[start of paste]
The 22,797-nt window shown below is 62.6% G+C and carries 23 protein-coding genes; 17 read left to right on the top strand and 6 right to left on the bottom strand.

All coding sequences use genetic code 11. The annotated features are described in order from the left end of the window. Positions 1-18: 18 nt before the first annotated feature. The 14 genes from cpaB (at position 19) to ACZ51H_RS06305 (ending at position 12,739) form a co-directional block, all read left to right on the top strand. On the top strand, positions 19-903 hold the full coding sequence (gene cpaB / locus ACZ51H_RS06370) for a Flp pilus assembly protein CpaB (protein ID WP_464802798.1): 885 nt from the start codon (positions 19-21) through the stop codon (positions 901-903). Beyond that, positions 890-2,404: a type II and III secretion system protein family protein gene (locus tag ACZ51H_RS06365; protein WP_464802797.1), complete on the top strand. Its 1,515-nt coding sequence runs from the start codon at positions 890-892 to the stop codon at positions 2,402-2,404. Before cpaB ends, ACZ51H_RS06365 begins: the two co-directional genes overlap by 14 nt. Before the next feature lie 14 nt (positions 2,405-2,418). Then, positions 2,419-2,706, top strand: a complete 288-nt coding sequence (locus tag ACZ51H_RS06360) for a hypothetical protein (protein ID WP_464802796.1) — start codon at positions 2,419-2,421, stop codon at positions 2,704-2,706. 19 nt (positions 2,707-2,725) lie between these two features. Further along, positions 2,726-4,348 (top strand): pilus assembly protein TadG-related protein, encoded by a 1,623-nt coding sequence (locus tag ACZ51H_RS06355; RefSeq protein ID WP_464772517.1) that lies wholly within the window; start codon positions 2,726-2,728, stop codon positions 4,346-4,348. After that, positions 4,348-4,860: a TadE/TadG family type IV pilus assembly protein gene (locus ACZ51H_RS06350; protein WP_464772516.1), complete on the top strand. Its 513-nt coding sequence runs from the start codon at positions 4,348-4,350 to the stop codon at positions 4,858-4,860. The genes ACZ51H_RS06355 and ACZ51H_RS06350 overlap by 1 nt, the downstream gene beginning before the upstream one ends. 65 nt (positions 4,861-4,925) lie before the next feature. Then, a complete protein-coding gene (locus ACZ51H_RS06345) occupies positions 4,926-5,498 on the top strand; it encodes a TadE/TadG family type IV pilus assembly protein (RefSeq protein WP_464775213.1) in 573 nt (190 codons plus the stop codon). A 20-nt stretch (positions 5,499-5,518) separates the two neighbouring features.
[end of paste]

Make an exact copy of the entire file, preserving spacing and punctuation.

The 22,797-nt window shown below is 62.6% G+C and carries 23 protein-coding genes; 17 read left to right on the top strand and 6 right to left on the bottom strand.

All coding sequences use genetic code 11. The annotated features are described in order from the left end of the window. Positions 1-18: 18 nt before the first annotated feature. The 14 genes from cpaB (at position 19) to ACZ51H_RS06305 (ending at position 12,739) form a co-directional block, all read left to right on the top strand. On the top strand, positions 19-903 hold the full coding sequence (gene cpaB / locus ACZ51H_RS06370) for a Flp pilus assembly protein CpaB (protein ID WP_464802798.1): 885 nt from the start codon (positions 19-21) through the stop codon (positions 901-903). Beyond that, positions 890-2,404: a type II and III secretion system protein family protein gene (locus tag ACZ51H_RS06365; protein WP_464802797.1), complete on the top strand. Its 1,515-nt coding sequence runs from the start codon at positions 890-892 to the stop codon at positions 2,402-2,404. Before cpaB ends, ACZ51H_RS06365 begins: the two co-directional genes overlap by 14 nt. Before the next feature lie 14 nt (positions 2,405-2,418). Then, positions 2,419-2,706, top strand: a complete 288-nt coding sequence (locus tag ACZ51H_RS06360) for a hypothetical protein (protein ID WP_464802796.1) — start codon at positions 2,419-2,421, stop codon at positions 2,704-2,706. 19 nt (positions 2,707-2,725) lie between these two features. Further along, positions 2,726-4,348 (top strand): pilus assembly protein TadG-related protein, encoded by a 1,623-nt coding sequence (locus tag ACZ51H_RS06355; RefSeq protein ID WP_464772517.1) that lies wholly within the window; start codon positions 2,726-2,728, stop codon positions 4,346-4,348. After that, positions 4,348-4,860: a TadE/TadG family type IV pilus assembly protein gene (locus ACZ51H_RS06350; protein WP_464772516.1), complete on the top strand. Its 513-nt coding sequence runs from the start codon at positions 4,348-4,350 to the stop codon at positions 4,858-4,860. The genes ACZ51H_RS06355 and ACZ51H_RS06350 overlap by 1 nt, the downstream gene beginning before the upstream one ends. 65 nt (positions 4,861-4,925) lie before the next feature. Then, a complete protein-coding gene (locus ACZ51H_RS06345) occupies positions 4,926-5,498 on the top strand; it encodes a TadE/TadG family type IV pilus assembly protein (RefSeq protein WP_464775213.1) in 573 nt (190 codons plus the stop codon). A 20-nt stretch (positions 5,499-5,518) separates the two neighbouring features.